|Director of the Bureau of the Budget|
December 28, 1962 – June 1, 1965
|President||John F. Kennedy
|Preceded by||David E. Bell|
|Succeeded by||Charles Schultze|
July 3, 1916|
Philadelphia, Pennsylvania, U.S.
|Died||June 21, 1976
Washington, D.C., U.S.
|Education||Swarthmore College (BA)
University College, Oxford
Kermit Gordon (July 3, 1916 – June 21, 1976) was Director of the United States Bureau of the Budget (now the Office of Management and Budget) (December 28, 1962 – June 1, 1965) during the administration of John F. Kennedy. He continued to serve in this capacity in the Lyndon Johnson administration. He oversaw the creation of the first budgets for Johnson's Great Society domestic agenda. Gordon was a member of the Council of Economic Advisors, 1961-1962. After he retired from government service, he joined the Brookings Institution, first as vice president (1965–1967) and then as its president for nearly a decade (1967–1976). During his tenure, Brookings developed a left-of-center reputation chiefly because Gordon was a supporter of the Great Society and critic of the Vietnam War.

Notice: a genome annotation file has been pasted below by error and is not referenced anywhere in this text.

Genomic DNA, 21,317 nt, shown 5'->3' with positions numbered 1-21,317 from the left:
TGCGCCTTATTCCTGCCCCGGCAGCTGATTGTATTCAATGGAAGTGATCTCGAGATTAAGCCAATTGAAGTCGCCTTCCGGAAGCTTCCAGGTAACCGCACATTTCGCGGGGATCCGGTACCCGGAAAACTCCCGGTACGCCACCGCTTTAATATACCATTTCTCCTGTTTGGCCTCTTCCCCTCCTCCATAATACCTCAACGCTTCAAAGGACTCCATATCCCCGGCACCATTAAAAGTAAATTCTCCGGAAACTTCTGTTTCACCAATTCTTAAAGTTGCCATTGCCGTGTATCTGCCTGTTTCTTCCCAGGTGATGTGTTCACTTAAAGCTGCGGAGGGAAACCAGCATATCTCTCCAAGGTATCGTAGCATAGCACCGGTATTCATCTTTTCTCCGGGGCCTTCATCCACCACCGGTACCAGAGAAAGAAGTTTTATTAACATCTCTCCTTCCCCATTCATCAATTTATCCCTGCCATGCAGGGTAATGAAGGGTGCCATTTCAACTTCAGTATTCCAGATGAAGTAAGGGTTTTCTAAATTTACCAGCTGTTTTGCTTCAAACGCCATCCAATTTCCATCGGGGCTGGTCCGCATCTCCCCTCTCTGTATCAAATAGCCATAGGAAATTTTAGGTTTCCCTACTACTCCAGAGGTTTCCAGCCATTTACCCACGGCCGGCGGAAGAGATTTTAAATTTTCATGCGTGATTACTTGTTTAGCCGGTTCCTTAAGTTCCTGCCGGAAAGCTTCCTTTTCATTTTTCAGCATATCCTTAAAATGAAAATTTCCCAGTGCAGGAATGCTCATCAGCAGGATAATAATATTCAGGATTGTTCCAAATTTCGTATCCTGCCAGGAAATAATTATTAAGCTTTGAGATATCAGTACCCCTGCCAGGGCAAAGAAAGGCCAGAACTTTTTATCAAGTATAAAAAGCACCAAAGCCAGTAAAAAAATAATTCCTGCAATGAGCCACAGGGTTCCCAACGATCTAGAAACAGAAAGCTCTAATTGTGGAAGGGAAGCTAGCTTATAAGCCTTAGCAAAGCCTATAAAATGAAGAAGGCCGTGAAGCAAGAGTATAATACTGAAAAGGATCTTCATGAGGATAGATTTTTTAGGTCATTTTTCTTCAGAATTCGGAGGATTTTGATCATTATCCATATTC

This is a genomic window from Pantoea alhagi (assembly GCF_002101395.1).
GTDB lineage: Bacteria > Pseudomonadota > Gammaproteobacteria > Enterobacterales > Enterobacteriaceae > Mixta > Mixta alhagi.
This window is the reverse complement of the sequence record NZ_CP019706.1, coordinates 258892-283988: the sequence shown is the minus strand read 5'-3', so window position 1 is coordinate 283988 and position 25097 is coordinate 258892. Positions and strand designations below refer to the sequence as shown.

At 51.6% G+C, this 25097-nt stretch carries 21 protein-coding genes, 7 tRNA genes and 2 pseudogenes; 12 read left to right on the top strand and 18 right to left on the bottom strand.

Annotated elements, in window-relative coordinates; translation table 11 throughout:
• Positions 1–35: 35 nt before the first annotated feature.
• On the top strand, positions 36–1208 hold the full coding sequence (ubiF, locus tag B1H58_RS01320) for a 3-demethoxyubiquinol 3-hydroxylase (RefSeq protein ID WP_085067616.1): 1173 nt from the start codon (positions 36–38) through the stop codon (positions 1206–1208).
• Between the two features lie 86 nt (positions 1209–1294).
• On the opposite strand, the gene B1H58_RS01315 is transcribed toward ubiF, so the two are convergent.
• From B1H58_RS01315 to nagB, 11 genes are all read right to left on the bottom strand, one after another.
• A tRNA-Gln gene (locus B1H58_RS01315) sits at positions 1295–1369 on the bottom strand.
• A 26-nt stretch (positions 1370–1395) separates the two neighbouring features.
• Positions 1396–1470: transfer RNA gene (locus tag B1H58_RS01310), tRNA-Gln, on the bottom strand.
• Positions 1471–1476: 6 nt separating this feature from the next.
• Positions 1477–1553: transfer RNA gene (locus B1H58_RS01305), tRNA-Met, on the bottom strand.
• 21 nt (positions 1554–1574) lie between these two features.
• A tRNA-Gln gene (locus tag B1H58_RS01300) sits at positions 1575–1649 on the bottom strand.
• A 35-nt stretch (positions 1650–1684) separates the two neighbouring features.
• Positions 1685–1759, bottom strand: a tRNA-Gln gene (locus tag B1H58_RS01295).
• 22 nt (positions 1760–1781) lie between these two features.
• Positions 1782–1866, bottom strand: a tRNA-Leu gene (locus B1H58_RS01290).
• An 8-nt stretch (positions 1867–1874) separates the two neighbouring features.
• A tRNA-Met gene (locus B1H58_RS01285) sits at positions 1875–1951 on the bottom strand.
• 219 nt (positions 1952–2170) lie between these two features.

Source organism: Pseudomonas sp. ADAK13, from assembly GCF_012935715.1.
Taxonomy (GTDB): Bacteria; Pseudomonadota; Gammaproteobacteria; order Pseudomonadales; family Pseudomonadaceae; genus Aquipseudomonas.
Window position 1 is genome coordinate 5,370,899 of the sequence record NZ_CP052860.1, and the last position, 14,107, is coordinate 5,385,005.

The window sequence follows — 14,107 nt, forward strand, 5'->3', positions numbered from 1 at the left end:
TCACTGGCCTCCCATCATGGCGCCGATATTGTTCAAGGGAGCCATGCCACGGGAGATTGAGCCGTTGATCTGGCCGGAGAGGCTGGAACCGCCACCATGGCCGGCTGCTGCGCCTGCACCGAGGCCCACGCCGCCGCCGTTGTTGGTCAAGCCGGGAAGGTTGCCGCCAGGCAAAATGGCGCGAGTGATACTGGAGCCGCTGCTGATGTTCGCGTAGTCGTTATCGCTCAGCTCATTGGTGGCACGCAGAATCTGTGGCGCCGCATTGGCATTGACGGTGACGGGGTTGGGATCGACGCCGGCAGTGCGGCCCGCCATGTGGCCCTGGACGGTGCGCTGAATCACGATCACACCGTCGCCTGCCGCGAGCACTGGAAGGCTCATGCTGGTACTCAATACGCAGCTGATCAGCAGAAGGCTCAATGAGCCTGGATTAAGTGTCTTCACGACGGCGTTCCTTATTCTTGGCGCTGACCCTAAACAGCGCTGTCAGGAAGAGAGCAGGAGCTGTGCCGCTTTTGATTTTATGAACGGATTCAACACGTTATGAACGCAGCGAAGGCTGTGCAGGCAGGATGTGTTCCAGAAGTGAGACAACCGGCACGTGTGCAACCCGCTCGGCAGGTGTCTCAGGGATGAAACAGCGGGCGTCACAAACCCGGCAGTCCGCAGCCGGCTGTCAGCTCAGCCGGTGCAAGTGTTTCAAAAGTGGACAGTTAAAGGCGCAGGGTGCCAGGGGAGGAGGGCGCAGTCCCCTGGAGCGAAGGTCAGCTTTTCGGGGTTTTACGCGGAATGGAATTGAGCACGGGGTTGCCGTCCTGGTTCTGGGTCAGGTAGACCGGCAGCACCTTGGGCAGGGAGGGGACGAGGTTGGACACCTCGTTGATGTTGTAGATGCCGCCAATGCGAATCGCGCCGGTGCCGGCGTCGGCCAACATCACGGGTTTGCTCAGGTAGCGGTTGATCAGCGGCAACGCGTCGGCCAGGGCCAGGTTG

Born in Philadelphia, Pennsylvania, Gordon graduated from Upper Darby High School in 1933. He was inducted into Upper Darby High School's Wall of Fame posthumously, in 1980. After graduating from Swarthmore College in 1938, he was a Rhodes Scholar (1938–1939) and a Harvard administrative fellow. During World War II he worked in the Office of Price Administration before serving in the United States Army. After the war he was a special assistant in the Department of State's Office of Assistant Secretary of Economic Affairs until 1946, when he joined the faculty of Williams College. He was a professor of economics at Williams from 1955 until he joined the Kennedy Administration as budget director.
During his time at Brookings, he served on several federal government boards including as Chairman of the Health Insurance Advisory Council (1965–1967), member of the Advisory Council on Social Security (1968–1971), and member of the Federal Pay Board (1971–1972).
David E. Bell
|Director of the Bureau of the Budget
|Non-profit organization positions|
|President of the Brookings Institution